Science.gov (United States)

    Newman, Lauri

    2015-01-01

    Single-obs tracking Sparsely tracked objects are an unfortunate reality of CARA operations Terra vs. 32081: new track with bad data was included in OD solution for secondary object and risk became high CARA and JSpOC discussed tracking and OSAs threw out the bad data. Event no longer presented high risk based on new OD Improvement: CARA now sends JSpOC a flag indicating when a single obs is included, so OSAs can evaluate if manual update to OD is required. Missing ASW OCMsAura vs. 87178, TCA: 317 at 08:04 UTC. Post-maneuver risk (conjunction was identified in OO results)CARA confirmed with JSpOC that ASW OCMs should have been received in addition to OO OCMsJSpOC corrected the manual error in their script that prevented the data from being delivered to CARAJSpOC QAd their other scripts to ensure this error did not exist in other places.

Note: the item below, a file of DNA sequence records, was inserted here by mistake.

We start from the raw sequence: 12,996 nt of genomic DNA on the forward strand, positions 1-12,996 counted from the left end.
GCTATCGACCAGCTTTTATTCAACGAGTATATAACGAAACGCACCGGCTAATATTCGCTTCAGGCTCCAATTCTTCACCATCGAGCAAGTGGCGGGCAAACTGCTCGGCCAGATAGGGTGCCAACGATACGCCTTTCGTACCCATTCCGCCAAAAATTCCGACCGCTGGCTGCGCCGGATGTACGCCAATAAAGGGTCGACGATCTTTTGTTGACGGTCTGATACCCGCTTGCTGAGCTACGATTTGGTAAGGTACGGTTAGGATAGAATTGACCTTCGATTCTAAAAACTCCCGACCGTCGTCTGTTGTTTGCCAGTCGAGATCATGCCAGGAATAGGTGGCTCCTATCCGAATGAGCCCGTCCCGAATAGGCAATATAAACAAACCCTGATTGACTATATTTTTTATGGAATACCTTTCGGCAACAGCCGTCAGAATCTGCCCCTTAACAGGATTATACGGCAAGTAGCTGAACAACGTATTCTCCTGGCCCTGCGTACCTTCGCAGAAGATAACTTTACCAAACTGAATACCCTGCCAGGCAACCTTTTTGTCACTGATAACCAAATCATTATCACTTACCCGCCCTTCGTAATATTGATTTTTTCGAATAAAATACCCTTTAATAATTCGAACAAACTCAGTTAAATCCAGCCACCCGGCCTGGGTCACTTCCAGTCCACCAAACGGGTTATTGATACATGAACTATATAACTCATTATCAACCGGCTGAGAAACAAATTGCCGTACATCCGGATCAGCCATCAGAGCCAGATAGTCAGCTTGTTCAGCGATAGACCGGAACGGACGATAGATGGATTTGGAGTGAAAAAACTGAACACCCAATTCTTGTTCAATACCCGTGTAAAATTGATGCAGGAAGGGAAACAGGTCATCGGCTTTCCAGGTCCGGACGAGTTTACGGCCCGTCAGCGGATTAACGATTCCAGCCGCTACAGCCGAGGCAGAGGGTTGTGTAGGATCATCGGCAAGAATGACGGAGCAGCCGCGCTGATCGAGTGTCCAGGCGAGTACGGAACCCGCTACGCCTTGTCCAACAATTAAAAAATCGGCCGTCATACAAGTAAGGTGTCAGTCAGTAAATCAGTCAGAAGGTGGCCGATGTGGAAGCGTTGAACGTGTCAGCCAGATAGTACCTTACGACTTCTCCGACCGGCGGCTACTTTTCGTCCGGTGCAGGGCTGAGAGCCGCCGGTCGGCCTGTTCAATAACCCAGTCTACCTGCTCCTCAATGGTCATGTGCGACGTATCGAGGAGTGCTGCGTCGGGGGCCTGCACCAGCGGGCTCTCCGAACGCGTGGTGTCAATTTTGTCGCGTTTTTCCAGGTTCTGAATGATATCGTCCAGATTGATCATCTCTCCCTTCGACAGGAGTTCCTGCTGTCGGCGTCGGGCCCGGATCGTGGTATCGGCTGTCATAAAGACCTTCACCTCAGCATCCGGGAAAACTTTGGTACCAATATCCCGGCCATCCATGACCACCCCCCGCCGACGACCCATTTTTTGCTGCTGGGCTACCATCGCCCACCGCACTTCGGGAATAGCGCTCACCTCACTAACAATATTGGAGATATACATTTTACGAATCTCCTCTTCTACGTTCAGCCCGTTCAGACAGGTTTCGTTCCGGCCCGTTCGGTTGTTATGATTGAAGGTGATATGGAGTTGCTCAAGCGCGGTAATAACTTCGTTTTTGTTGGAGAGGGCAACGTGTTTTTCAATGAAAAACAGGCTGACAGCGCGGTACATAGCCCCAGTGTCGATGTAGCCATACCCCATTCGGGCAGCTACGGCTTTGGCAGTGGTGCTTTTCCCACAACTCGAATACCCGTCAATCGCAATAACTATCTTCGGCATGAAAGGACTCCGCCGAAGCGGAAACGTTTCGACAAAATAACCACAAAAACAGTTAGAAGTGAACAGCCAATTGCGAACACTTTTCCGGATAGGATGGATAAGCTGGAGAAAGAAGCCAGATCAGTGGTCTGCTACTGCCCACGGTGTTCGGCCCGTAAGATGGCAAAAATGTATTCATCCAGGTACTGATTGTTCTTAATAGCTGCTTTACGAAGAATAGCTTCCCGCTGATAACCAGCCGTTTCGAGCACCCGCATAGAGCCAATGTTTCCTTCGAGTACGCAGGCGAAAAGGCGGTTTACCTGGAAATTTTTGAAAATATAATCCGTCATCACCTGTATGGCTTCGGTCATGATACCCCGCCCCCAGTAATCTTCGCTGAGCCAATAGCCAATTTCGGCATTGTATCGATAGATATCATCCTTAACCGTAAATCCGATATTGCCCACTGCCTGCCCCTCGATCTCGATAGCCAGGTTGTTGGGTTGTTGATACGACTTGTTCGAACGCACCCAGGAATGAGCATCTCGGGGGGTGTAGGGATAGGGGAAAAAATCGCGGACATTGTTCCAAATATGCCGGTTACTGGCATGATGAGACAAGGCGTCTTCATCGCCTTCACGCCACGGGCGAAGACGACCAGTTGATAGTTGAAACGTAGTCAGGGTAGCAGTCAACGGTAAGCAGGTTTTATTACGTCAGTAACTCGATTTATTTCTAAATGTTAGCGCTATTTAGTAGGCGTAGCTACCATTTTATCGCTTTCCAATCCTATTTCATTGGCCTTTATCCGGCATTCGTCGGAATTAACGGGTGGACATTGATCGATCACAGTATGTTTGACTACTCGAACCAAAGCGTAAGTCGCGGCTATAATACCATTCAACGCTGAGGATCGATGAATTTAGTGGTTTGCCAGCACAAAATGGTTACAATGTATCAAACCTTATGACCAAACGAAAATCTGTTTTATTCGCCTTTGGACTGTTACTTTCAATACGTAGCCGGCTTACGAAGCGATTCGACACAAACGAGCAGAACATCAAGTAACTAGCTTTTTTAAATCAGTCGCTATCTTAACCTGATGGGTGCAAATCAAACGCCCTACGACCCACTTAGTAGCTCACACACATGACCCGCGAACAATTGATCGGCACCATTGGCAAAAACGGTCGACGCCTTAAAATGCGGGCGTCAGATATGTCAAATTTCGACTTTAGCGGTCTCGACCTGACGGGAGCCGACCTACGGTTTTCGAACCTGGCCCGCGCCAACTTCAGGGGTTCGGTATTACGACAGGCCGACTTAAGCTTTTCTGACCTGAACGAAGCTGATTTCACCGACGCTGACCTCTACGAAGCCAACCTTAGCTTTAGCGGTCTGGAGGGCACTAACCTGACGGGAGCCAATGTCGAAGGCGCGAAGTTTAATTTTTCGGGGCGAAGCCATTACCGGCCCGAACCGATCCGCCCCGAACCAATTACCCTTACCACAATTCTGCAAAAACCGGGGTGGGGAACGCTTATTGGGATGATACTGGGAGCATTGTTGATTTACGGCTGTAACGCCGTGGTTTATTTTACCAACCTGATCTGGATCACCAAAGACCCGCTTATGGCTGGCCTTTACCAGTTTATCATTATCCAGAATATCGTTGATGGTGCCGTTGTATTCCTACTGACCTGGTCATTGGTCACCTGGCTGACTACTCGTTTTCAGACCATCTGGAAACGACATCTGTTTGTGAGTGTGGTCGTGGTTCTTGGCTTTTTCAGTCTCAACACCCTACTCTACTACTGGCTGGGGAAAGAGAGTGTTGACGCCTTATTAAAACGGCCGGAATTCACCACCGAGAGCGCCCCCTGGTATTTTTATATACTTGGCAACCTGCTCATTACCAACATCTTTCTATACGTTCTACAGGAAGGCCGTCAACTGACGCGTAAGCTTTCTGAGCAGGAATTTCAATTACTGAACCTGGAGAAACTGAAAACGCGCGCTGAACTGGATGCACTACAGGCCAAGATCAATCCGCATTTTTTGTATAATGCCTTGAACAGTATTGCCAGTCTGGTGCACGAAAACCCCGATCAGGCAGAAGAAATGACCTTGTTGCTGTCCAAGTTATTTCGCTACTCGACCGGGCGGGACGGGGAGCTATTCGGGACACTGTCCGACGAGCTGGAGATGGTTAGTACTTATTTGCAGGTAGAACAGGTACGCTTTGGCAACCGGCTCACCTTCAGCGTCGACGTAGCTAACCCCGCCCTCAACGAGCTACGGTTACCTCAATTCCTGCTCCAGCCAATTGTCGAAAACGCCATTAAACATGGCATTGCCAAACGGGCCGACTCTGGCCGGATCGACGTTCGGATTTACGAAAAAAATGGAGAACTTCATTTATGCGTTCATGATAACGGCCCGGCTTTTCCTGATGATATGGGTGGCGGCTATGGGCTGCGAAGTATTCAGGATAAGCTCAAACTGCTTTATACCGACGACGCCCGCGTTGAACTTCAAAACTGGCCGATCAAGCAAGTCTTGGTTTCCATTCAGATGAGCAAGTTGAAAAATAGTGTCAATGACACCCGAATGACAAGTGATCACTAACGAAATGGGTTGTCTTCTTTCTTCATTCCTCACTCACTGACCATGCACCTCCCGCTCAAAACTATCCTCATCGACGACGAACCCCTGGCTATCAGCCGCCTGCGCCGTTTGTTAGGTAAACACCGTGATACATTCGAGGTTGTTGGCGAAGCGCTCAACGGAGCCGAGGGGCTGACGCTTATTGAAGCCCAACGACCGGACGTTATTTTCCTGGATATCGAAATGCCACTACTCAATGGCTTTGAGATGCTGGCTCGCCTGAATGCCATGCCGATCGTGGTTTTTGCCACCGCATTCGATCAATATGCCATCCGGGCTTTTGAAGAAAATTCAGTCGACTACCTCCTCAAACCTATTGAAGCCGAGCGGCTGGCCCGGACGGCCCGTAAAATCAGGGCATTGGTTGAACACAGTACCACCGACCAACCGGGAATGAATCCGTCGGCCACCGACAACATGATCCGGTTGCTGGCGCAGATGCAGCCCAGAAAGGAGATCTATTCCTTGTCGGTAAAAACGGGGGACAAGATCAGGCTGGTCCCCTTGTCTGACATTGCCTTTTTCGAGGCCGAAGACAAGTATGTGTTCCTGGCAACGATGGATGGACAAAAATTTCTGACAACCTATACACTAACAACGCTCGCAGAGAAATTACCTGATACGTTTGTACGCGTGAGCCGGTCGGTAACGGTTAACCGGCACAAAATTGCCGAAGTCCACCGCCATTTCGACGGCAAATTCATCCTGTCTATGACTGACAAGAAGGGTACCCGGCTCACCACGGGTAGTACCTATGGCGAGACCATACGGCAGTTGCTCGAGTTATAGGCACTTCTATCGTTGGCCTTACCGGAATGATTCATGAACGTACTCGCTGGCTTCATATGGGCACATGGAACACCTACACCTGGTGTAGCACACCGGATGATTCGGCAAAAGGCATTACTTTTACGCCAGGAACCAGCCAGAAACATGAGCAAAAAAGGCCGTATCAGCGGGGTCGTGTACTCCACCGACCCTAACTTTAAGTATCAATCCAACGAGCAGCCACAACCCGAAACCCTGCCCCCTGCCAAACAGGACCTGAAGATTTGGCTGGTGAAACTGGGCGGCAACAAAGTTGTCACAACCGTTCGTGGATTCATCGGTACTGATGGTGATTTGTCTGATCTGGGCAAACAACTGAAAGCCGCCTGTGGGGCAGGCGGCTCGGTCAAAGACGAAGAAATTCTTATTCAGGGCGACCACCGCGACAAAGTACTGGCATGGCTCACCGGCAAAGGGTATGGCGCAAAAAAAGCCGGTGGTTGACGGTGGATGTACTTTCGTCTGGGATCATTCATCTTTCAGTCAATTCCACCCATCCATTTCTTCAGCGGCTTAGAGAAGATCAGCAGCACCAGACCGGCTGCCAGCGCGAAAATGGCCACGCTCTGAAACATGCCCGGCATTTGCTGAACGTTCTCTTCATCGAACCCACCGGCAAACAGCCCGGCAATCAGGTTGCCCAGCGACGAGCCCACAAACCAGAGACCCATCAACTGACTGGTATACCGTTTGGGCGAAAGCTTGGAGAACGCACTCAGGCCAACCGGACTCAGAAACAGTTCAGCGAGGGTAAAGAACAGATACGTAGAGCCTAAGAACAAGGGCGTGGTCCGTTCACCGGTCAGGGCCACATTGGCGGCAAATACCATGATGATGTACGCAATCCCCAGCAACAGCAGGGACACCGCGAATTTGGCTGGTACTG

19. Ionosphere of Mars observed by Mars Express.

    Science.gov (United States)

    Dubinin, Eduard; Fraenz, Markus; Andrews, Dave; Morgan, Dave

    2016-04-01

    The Martian ionosphere is studied at different solar zenith angles using the local electron number densities and total electron content (TEC) derived from the observations by MARSIS onboard Mars Express. The data are complemented by the ASPERA-3 observations which provide us with the information about upward/downward velocity of the low-energy ions and electron precipitation. We consider the Mars Express observations at different solar cycle intervals. Different factors which influence the ionosphere dynamics are analyzed. The focus is made on a role of the crustal magnetic field on the Martian ionosphere and its influence on ion escape.